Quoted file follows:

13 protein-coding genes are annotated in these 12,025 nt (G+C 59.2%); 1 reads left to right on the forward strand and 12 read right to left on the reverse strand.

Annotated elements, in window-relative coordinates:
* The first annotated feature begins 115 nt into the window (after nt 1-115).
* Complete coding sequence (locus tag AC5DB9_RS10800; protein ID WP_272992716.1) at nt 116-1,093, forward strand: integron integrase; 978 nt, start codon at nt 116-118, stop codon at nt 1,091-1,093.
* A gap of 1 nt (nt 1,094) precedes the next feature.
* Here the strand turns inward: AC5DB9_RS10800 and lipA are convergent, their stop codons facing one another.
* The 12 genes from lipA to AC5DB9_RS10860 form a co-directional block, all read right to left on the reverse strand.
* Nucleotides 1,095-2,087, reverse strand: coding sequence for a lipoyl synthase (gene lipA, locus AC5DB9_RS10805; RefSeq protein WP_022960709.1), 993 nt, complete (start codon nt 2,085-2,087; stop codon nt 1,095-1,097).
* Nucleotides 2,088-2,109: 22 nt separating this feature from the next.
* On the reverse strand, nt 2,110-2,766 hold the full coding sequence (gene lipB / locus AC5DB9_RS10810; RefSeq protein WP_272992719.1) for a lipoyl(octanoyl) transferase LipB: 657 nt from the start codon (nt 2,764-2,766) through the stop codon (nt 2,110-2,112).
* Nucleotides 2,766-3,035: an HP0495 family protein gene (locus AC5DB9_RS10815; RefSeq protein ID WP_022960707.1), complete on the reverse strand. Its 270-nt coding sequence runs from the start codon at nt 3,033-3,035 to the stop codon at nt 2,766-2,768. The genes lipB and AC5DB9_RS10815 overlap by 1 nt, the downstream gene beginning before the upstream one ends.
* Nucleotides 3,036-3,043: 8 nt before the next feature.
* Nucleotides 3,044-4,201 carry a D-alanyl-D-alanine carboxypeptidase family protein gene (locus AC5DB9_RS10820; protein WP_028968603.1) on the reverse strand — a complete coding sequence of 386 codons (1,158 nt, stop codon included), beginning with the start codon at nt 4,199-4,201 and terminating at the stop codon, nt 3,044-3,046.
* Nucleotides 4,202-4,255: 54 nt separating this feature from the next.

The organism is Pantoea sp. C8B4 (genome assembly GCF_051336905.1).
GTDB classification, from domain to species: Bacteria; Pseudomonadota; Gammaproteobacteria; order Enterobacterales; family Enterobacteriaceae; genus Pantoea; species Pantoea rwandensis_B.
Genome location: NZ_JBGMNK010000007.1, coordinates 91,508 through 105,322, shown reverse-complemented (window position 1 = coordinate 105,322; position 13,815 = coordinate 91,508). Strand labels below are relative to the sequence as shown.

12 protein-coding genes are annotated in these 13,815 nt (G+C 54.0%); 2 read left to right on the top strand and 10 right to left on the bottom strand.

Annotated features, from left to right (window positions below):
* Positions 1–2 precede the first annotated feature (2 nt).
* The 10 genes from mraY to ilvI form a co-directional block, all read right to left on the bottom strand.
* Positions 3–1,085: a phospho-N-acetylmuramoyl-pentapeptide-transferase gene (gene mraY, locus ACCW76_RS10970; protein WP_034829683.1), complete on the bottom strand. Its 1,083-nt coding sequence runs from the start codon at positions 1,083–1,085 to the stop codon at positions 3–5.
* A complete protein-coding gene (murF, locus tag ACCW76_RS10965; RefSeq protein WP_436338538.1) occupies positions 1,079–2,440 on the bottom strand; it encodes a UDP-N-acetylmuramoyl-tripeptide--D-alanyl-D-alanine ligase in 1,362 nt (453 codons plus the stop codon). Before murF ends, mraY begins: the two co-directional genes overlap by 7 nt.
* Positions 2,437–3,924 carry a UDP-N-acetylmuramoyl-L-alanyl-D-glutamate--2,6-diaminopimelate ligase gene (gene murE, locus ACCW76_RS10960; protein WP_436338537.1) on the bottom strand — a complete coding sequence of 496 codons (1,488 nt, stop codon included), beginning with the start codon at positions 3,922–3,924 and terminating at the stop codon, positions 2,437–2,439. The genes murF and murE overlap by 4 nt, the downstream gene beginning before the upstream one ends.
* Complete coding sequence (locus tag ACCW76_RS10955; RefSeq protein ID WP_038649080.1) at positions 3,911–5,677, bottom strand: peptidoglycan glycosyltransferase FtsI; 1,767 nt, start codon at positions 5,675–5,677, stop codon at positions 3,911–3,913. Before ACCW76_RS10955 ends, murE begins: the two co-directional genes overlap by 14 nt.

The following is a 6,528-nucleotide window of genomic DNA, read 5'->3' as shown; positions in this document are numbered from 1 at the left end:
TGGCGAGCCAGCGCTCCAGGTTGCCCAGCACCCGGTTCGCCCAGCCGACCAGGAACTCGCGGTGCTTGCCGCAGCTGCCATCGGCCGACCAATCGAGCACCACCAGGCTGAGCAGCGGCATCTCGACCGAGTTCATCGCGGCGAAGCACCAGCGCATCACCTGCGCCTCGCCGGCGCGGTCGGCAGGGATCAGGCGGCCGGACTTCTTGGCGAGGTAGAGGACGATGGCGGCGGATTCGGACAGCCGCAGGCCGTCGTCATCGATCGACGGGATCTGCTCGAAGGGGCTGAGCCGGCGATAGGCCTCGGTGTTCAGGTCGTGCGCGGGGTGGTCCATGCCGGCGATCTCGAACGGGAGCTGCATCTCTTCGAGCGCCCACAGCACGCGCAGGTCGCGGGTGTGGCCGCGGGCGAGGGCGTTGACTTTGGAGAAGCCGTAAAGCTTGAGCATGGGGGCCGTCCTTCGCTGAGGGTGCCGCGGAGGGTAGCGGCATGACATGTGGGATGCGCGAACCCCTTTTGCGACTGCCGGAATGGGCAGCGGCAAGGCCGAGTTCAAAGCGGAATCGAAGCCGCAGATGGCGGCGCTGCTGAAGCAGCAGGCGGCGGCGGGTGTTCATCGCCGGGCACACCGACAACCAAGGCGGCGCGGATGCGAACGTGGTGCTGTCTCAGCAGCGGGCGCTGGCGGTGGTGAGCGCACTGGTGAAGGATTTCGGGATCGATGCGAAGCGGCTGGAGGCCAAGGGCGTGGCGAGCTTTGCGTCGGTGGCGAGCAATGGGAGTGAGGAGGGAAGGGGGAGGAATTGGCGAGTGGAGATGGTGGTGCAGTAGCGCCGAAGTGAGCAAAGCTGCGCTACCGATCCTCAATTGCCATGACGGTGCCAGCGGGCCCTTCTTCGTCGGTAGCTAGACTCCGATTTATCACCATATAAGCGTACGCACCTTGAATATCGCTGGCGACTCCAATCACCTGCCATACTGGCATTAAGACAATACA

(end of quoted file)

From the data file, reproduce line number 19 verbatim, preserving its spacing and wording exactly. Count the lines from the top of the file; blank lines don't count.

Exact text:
Annotated features, from left to right (window positions below):